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"I believe that to meet the challenges of our times, human beings will have to develop a greater sense of universal responsibility. It is the foundation for world peace."

Tibetan students and families rally to protest Chinese occupation

April 17, 2009

Clare Lynch
Sophian (Smith College, New York, NY)
April 15, 2009

Last Saturday, Tibetan students and families
gathered in front of City Hall, rallying to
protest 50 years of Chinese occupation of Tibet.
The rally was sparked by China's crackdown after
a peaceful protest in Tibet on March 10.

"Many brave Tibetans, particularly young monks
and nuns, stood up and did protest, knowing their
lives were at stake, and were eventually taken
away to prison, injured, and some killed,"
organizer Tenzin Yangchen '10 said. "We are
rallying for those voiceless in Tibet and to show
solidarity with people inside Tibet who risk
their lives just to speak for basic human rights."

Protestors began arriving around 5 p.m. Families
with young children gathered and helped light
votive candles. Other protestors brought handmade
signs and leaflets to distribute to pedestrians.
At 5:30, approximately 60 protestors, led by a
Buddhist monk, started walking slowly towards
Bridge Street, chanting and waving signs,
attracting the curious attention and encouraging
honks of passing people and cars.

"We hope to show recent human rights issues that
the Chinese government had violated," Yangchen
said. "Moreover, we hope to encourage Chinese
government to have serious and meaningful
dialogue with the Tibetan government in order to
resolve the Tibet issue peacefully."

The event was organized by 5 College Students for
Free Tibet, in an attempt to educate Americans
about political and religious oppression in Tibet.

"We hope to promote awareness about the Tibet
cause to this very active community," Yangchen
said. "Moreover, we want to get people involved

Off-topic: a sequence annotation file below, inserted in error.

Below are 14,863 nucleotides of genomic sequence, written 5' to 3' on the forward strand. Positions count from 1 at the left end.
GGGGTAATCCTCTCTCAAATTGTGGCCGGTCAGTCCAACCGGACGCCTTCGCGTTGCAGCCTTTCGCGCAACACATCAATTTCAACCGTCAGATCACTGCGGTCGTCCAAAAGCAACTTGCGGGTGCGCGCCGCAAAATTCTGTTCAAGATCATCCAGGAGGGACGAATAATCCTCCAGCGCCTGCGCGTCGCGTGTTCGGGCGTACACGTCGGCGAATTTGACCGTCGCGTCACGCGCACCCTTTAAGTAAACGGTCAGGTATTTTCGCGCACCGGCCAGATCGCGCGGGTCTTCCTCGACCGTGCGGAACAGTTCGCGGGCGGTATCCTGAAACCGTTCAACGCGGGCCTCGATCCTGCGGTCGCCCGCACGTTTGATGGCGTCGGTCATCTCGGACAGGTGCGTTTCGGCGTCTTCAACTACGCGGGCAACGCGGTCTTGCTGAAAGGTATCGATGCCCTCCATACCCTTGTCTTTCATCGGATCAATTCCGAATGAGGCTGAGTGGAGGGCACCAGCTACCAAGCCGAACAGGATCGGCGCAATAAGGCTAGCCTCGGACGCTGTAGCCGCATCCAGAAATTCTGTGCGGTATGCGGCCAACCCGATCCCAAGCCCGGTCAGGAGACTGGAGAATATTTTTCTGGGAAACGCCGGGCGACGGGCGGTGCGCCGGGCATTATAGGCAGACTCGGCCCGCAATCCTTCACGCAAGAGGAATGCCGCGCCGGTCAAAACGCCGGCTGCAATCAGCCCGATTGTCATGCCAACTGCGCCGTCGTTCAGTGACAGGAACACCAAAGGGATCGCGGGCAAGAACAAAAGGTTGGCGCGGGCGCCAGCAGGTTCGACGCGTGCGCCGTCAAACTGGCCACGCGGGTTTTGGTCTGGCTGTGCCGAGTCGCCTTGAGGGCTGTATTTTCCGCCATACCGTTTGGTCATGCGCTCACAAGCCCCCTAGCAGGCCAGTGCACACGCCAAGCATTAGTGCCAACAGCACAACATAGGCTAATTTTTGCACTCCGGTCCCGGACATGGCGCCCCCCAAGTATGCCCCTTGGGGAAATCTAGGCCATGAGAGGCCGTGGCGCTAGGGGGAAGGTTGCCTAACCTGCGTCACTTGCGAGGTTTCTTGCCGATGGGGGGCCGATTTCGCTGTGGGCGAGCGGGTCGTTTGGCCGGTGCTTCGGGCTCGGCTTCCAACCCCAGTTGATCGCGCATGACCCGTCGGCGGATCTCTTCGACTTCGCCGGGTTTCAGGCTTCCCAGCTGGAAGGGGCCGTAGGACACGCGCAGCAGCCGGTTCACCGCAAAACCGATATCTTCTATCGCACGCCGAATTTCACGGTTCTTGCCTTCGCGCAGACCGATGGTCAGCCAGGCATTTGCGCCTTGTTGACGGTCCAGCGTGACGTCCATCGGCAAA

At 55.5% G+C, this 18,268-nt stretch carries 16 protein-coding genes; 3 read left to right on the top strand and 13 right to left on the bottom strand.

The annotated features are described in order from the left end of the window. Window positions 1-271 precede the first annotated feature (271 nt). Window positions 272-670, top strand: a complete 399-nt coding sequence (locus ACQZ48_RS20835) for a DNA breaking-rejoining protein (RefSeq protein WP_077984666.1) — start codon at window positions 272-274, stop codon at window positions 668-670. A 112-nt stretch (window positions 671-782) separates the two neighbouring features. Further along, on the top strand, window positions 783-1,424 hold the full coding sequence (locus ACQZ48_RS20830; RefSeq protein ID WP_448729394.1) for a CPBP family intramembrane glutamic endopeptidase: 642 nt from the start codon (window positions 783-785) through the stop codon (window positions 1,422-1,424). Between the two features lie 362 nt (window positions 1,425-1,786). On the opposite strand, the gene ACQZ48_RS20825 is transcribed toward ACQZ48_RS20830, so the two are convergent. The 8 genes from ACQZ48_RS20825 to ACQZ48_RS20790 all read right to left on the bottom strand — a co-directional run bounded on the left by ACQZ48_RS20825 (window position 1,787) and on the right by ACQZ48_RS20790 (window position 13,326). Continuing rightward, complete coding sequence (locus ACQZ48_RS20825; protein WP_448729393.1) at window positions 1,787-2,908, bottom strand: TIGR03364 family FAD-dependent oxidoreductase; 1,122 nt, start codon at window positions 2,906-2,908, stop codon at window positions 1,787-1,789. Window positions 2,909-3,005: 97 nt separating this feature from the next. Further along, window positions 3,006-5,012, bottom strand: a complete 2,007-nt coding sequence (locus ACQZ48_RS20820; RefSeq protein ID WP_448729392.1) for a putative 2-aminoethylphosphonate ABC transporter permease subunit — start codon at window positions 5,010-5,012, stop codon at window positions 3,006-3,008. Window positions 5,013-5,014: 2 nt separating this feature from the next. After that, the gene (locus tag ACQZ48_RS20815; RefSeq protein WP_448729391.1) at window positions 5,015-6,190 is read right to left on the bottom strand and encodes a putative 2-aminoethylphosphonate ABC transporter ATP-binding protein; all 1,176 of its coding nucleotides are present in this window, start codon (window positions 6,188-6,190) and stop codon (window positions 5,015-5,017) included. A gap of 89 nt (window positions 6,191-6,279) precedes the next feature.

in the cause, which is cause for justice and
basic freedom. We hope to educate people about recent happenings in Tibet."

Despite the general name recognition on the
streets for the "Free Tibet" cause, many students
are "not really" aware of the situation in Tibet,
said University of Massachusetts student Tenzin
Bhuti, who participated in the rally.

"China does a good job of covering up their
actions," Bhuti said. He saw the rally as "a way
of showing their brutality to the outside world."

Chand Nirankari, grassroots coordinator for
Students for Free Tibet, came from New York to support the rally.

"The Five College area is one of our strongest
regions," Nirankari said. "It's important to do
this kind of work with local communities and university involvement."

Community involvement was very obvious at the
rally. A large number of families attended, from
older relatives to small children wearing hand-knit caps.

This aspect of the rally was particularly
poignant, according to participant Beth McGann '12.

"Looking around at the diverse ages, the
grandparents reciting prayers and the kids who
don't understand the issues but are here because
it's their country, you can see the damage being
done to all the different generations," McGann said.

Rally participant Kelsey Hoffman '12 said she was
prompted to join the rally to bring light to the
human rights violations in Tibet.

"More people should be aware of it, more people
should be aware of what's going on," Hoffman
said. "If a person in the U.S. was arrested and
sentenced to death just for being an activist,
people would be outraged and the U.N. would call it a grievous violation."

"I feel there should be so many more Smith students here," Hoffman said.

The rally concluded with a vigil, speech, poetry
reading and chanted prayer on the steps of City
Hall. After the organizers thanked all the
participants, hot tea and snacks were handed out
and the marchers were invited to a screening of
the documentary "Uprising in Tibet" in Neilson Library.

Overall, the rally emphasized hope and peaceful
solidarity among Tibetans, Americans, students, families and activists.

"Tibetans have not given up," Tenzin Dechen '10
said. "We may not be many here, but we are in
spirit with struggle of Tibetans in Tibet."

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